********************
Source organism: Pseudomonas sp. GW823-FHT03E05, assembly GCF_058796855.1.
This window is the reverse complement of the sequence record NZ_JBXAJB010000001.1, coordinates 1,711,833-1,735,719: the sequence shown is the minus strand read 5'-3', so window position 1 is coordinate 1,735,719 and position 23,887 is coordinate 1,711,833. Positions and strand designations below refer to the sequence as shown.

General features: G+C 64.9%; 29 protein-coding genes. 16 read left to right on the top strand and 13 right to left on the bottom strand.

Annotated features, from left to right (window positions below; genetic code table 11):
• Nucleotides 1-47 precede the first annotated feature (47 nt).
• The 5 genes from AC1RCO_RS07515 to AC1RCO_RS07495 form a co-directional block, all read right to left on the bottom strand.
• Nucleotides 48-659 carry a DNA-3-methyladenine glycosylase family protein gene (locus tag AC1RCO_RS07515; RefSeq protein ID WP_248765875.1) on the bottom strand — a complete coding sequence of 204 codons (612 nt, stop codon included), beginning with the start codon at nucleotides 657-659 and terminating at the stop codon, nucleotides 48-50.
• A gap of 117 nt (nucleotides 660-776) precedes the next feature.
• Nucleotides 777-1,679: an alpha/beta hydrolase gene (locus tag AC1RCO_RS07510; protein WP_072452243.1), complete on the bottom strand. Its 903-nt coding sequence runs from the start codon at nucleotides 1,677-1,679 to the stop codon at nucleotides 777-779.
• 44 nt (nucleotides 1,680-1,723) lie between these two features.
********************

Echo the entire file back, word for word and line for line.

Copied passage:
Source organism: Pseudomonas sp. GW823-FHT03E05, assembly GCF_058796855.1.
This window is the reverse complement of the sequence record NZ_JBXAJB010000001.1, coordinates 1,711,833-1,735,719: the sequence shown is the minus strand read 5'-3', so window position 1 is coordinate 1,735,719 and position 23,887 is coordinate 1,711,833. Positions and strand designations below refer to the sequence as shown.

General features: G+C 64.9%; 29 protein-coding genes. 16 read left to right on the top strand and 13 right to left on the bottom strand.

Annotated features, from left to right (window positions below; genetic code table 11):
• Nucleotides 1-47 precede the first annotated feature (47 nt).
• The 5 genes from AC1RCO_RS07515 to AC1RCO_RS07495 form a co-directional block, all read right to left on the bottom strand.
• Nucleotides 48-659 carry a DNA-3-methyladenine glycosylase family protein gene (locus tag AC1RCO_RS07515; RefSeq protein ID WP_248765875.1) on the bottom strand — a complete coding sequence of 204 codons (612 nt, stop codon included), beginning with the start codon at nucleotides 657-659 and terminating at the stop codon, nucleotides 48-50.
• A gap of 117 nt (nucleotides 660-776) precedes the next feature.
• Nucleotides 777-1,679: an alpha/beta hydrolase gene (locus tag AC1RCO_RS07510; protein WP_072452243.1), complete on the bottom strand. Its 903-nt coding sequence runs from the start codon at nucleotides 1,677-1,679 to the stop codon at nucleotides 777-779.
• 44 nt (nucleotides 1,680-1,723) lie between these two features.